Gonorrhea infections up in first half of 2010

The Philadelphia Department of Public Health issued an advisory to doctors and other providers in the city that it received 2,876 reported cases of gonorrhea in the first six months of 2010, up 26 percent compared with the same period last year.

Gonorrhea is the least-serious of major sexually transmitted diseases, and it is possible that the higher numbers reflect more testing. Still, after several years of modest declines, to 4,823 in 2009, the jump in the first half of this year is a public health concern, said Caroline C. Johnson, the director of the health department’s Division of Disease Control.

Gonorrhea can be spread through oral, anal and vaginal sex. The infection is caused by the bacteria Neisseria gonorrhoeae.

Johnson said that, beyond the increase in reported cases of gonorrhea, she was also concerned that some doctors might be unaware that 10 to 30 percent of the infections are resistant to the antibiotic ciprofloxacin – cipro – and that “treatment failures” related to use of that drug could be contributing to the increase.

The advisory issued Monday recommends that doctors use alternative antibiotics – ceftriaxon or cefixime.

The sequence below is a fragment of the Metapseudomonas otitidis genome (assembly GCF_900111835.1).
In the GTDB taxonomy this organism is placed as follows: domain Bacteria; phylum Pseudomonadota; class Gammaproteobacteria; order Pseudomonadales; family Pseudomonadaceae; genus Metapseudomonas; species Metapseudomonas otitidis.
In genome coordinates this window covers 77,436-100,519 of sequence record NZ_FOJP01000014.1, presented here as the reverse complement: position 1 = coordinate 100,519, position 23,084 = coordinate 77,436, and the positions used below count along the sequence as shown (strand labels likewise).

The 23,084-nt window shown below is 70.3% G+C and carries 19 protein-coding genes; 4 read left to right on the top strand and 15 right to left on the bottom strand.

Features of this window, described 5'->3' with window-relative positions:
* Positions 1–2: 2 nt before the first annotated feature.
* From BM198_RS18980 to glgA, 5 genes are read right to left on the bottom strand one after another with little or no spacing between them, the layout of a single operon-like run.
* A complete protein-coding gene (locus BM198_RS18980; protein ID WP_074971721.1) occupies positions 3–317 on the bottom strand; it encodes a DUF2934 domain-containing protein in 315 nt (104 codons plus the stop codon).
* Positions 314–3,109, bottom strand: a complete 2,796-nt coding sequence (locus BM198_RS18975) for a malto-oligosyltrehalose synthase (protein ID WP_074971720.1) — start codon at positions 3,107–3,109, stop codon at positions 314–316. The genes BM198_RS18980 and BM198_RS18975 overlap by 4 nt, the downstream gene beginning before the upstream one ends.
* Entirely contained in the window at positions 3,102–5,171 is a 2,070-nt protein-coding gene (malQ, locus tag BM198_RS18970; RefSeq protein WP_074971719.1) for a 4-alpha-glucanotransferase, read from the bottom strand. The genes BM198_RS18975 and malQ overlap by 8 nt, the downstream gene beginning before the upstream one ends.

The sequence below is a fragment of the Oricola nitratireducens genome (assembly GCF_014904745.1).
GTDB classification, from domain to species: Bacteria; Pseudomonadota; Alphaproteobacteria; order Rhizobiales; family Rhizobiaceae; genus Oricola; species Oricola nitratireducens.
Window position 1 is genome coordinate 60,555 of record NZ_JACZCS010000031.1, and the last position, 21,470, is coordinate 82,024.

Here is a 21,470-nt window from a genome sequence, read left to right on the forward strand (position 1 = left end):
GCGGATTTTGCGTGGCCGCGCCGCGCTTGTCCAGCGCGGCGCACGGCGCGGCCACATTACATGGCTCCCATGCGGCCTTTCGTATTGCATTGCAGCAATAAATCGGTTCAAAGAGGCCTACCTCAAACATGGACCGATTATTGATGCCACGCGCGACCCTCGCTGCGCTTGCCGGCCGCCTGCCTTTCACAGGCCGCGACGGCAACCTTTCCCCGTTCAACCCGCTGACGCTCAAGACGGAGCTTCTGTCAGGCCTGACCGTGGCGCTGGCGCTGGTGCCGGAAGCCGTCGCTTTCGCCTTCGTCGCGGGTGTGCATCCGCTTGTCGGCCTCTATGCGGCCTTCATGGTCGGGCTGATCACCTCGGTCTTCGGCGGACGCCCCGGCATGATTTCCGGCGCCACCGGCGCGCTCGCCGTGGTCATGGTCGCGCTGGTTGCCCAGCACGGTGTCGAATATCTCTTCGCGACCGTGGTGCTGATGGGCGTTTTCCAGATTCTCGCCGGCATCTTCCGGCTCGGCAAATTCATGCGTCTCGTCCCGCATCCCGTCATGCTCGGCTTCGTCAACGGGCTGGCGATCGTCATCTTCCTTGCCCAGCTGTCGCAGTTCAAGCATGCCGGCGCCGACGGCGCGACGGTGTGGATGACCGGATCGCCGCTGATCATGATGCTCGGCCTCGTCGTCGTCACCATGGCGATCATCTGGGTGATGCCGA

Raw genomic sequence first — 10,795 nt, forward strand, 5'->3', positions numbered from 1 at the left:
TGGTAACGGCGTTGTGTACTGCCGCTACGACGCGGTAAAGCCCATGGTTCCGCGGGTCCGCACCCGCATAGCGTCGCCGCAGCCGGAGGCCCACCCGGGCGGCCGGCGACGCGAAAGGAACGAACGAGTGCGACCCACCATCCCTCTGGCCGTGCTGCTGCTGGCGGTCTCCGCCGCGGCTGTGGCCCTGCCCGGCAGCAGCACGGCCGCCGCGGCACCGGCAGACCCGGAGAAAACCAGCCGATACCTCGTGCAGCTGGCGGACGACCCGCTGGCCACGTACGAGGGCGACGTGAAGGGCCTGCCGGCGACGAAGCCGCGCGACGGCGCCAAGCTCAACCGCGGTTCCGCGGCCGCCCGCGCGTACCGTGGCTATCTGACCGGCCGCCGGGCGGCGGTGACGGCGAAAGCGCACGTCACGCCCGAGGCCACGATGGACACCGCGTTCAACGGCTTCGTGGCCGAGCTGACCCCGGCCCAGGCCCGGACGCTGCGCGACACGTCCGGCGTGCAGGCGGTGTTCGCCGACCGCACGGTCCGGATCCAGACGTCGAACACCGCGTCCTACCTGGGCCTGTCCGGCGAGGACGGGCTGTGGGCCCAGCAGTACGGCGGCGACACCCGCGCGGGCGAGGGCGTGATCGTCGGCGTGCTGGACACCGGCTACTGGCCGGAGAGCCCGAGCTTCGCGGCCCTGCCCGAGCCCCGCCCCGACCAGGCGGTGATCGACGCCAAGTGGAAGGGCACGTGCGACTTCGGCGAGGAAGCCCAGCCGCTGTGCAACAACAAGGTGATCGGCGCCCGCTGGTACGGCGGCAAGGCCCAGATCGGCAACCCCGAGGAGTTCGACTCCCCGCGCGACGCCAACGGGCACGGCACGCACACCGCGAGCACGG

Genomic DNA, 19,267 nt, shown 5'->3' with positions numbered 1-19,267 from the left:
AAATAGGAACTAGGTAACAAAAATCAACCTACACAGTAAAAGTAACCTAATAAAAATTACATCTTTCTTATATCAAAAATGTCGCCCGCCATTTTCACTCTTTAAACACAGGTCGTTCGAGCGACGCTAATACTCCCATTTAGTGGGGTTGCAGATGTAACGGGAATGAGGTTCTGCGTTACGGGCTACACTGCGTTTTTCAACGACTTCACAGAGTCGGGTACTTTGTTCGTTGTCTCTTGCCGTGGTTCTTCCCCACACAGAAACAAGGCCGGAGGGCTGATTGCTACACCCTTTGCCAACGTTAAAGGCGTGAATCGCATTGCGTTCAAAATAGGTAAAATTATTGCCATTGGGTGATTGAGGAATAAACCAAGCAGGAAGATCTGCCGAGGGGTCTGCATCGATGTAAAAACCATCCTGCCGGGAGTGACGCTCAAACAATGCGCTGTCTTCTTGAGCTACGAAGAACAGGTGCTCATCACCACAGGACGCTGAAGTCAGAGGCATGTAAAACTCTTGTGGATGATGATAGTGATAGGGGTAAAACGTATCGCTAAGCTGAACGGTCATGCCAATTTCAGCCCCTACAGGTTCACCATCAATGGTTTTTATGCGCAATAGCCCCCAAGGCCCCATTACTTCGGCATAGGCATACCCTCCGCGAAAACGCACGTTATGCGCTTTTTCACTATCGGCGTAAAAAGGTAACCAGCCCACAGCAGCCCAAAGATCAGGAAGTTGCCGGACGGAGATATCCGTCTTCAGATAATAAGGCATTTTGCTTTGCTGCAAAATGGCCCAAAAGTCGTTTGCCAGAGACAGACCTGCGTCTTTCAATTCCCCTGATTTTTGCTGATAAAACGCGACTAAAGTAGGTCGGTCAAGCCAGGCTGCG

In men the symptoms of genital gonorrhea are pain during urination (dysuria) and puss-like discharge from the urethra. Women typically experience vaginal discharge and discomfort if they have symptoms -- most genital gonorrhea infections in women are asymptomatic.

Thomas Fekete, chief of the division of infectious diseases at the Temple University School of Medicine, said that the estimated 10 percent of men and significantly larger number of women who don’t know they have the infection, and therefore do not seek treatment, can contribute to its spread.

Those at highest risk for contracting gonorrhea and other STDs include:

  • People who are under 25 years of age
  • Those with a history of previous STDs
  • Individuals with multiple sexual partners
  • Those who don’t use condoms consistently
  • People engaged in sex work or drug users.

The city’s health advisory said that patients being treated for gonorrhea should be simultaneously treated for Chlamydia infections unless they have tested negative for it.

Fekete said it was discouraging that people who had already contracted an STD are at such high risk for getting another since “you would hope they would know that condoms were protective if used correctly.”

Gonorrhea is relatively benign in most cases, although some women develop a more serious infection (pelvic inflammatory disease) and the bacteria can be transmitted to babies during childbirth. A gonorrhea infection suggests that someone is engaged in activities that put them at higher risk of more serious STDs, including HIV, Fekete said.

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